Nothing gets mouse-clicks quite like the word “bubble” in a headline, does it?
Somebody noted in Monday’s comments section that the Toronto Star article I took issue with was probably written for this exact reason: to get clicks.
So if you want results, use the word “bubble.”
In fact, if I type in “Toronto Real Estate” to Google, one of the auto-complete options is Bubble.
Here’s a headline from Tuesday:
Yeah, it’s sexy.
It gets clicks.
And it’s old news to people like me who have seen this over and over.
Whether it’s Bloomberg, OECD, or UBS, I’ve seen this before.
Let me look into the archives for a moment and see what I can find.
Ah, here’s something from the “UBS Global Bubble Index” in 2017:
Wow, Toronto was number one on the list?
And did the bubble burst? Ah, sorry, that’s rhetorical.
Let’s see what else I can find…
….ah, here, from 2020:
So when UBS’ “Bubble Index” was written in 2020, even though they had called Toronto a “bubble” every year prior, they kept going back to the well for more.
2.12 in 2017, 1.95, in 2018, 1.86 in 2019, and 1.96 in 2020.
But prices kept rising.
Here comes the cynicism, folks, but it seems to me like the “indicators” are not really indicative of a bubble bursting.
If you want more cynicism, I wrote at great length about the UBS Bubble Index in this 2019 blog post:
Every year for the last six or seven years, we’ve seen Toronto rank on various publications’ “bubble indexes” or “froth-meters,” whatever names they can create, and while I recognize that this is not borne of desire for clickbait, it certainly becomes that for the newspapers.
On Tuesday, it was Bloomberg Economics that provided their take on the “World’s Frothiest Housing Markets,” which are based on particular indicators, specifically real house price growth.
How is this for a sexy headline?
Pretty damn sexy!
Atop that list is New Zealand, Canada, and Sweden.
But you already knew that because the Financial Post article said so.
In fact, when you dig into this a little further, it looks like this: the Financial Post (and others) write about what Bloomberg Economics wrote about, but Bloomberg Economics wrote about what OECD wrote about.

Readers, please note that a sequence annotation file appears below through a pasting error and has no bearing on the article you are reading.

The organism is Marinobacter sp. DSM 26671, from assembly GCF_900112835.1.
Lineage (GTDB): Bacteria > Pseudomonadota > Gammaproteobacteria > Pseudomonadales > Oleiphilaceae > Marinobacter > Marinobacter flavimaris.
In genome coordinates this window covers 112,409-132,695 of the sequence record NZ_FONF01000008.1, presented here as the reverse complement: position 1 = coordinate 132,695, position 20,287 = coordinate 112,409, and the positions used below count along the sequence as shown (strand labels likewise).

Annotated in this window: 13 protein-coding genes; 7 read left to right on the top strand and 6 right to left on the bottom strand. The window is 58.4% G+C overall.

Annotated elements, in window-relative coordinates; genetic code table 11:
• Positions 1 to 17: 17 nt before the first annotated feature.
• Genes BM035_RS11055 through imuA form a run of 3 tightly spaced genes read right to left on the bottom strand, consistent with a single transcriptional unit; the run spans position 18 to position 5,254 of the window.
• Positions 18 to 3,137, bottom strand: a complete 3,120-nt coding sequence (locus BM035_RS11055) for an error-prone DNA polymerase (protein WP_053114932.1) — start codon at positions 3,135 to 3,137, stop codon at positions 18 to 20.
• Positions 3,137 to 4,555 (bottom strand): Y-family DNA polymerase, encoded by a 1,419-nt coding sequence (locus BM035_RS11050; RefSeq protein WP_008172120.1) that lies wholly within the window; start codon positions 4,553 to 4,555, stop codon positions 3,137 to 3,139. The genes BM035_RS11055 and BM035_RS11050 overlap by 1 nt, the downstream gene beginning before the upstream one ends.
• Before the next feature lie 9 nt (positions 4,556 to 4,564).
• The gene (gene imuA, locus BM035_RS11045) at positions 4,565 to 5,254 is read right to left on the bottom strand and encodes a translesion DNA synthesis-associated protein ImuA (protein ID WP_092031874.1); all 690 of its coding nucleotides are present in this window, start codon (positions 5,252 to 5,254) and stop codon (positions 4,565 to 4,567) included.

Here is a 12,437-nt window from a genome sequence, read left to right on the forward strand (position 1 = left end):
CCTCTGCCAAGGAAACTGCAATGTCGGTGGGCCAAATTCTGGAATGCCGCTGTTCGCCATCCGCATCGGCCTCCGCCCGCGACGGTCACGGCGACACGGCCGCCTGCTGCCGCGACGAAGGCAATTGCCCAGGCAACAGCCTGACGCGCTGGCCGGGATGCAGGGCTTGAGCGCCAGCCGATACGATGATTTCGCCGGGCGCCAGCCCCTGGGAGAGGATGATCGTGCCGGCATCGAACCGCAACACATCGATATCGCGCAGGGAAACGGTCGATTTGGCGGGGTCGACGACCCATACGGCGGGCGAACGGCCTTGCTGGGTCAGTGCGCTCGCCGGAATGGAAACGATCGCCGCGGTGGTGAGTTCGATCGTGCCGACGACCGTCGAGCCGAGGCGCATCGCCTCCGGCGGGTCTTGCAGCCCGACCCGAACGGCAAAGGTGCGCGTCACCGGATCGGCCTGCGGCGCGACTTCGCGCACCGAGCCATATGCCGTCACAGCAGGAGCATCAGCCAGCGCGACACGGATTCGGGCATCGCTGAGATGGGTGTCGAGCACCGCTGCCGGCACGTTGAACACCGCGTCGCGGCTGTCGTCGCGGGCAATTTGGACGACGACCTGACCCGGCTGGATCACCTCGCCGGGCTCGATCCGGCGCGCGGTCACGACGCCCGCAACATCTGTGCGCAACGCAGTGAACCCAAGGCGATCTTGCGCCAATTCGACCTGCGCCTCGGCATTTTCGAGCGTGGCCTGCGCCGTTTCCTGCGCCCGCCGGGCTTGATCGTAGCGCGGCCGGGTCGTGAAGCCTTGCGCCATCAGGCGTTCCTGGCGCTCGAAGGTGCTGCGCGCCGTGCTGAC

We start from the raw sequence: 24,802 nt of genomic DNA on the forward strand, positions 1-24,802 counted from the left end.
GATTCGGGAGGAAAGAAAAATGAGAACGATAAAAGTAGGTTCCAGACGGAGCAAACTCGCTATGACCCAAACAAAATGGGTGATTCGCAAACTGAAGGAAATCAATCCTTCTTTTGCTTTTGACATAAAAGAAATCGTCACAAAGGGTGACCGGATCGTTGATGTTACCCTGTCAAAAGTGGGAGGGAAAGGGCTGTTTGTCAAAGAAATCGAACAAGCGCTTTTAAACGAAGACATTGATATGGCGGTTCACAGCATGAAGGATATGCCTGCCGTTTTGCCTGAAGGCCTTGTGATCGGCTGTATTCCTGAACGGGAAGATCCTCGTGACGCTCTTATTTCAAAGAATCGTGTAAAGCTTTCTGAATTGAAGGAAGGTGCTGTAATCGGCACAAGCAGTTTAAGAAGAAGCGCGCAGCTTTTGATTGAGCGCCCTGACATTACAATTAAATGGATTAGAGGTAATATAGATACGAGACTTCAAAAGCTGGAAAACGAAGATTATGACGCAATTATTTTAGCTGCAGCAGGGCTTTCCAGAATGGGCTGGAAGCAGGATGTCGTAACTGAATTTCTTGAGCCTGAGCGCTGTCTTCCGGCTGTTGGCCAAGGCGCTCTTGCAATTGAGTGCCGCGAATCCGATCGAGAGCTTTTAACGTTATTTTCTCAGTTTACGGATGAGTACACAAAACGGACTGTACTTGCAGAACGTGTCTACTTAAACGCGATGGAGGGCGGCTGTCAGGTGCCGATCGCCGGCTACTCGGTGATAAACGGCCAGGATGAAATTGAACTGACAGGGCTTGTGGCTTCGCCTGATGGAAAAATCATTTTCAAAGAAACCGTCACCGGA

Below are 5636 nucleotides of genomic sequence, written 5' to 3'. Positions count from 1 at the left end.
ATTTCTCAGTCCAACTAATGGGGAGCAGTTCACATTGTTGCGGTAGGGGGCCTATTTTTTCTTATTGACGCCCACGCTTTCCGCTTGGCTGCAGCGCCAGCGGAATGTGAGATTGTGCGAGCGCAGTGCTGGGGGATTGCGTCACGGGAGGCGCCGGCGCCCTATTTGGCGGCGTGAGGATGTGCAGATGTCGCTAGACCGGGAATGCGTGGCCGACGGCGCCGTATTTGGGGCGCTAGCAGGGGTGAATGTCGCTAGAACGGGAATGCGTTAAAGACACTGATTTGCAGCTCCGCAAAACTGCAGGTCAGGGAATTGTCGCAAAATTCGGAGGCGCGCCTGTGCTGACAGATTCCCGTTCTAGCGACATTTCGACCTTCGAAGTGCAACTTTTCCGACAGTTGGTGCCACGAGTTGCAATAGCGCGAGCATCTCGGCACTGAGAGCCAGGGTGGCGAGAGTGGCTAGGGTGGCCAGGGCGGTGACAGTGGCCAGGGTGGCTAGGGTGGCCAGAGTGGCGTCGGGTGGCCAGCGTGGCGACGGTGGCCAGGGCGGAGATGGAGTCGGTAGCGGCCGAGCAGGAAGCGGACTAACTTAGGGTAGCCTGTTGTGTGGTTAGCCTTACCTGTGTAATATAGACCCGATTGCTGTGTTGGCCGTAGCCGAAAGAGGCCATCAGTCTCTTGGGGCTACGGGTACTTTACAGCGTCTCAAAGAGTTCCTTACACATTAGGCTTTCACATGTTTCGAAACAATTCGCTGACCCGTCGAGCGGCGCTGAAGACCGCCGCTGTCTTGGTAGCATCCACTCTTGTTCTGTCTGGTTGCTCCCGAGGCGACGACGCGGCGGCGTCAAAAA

Who is that?
The Organization for Economic Cooperation and Development.
It’s an intergovernmental economic organization with thirty-eight member countries, founded in 1961 to stimulate economic progress and world trade. (thank you, Wikipedia).
So when OECD compiles data from these thirty-eight countries, if you’re one of them, you’ll want to pay attention to what’s going on.
I spent a good portion of Tuesday reading the major newspaper headlines and accompanying articles, and the idea of a “frothy” market in Toronto, or being in a “bubble,” is going to provide for more stories and more headlines as the week progresses.
But you’ve heard all of that before. It’s almost old at this point.
So what else does the OECD data tell us? Is there anything else we can learn about real estate in Toronto, by looking at real estate worldwide, that won’t be reported by the Toronto newspapers because they only want to tell the story of a bubbling, frothy market?
Yes, actually, there’s quite a lot we can learn. In fact, I was fascinated by the OECD Housing data! I spent a good amount of time on Tuesday reading through some of their reports, watching their videos, and combing over their data. So just for fun, let’s take a moment to look at some of their slides and graphs and see how Toronto stacks up against the other thirty-seven OECD countries in various metrics.
We walk quite a bit on TRB about the cost of housing as it compares to other expenditures, and while I often muse that young people today are spending their money on disposables (dinners, entertainment) and thus have little left over to pay for housing, the following chart tells us otherwise:
Again, this is in twenty OECD countries.
This is not representative of Toronto.
So is it possible that the millennials in Austria, Belgium, Spain, the UK, et al have different spending habits than their counterparts in Toronto?
Maybe, maybe not.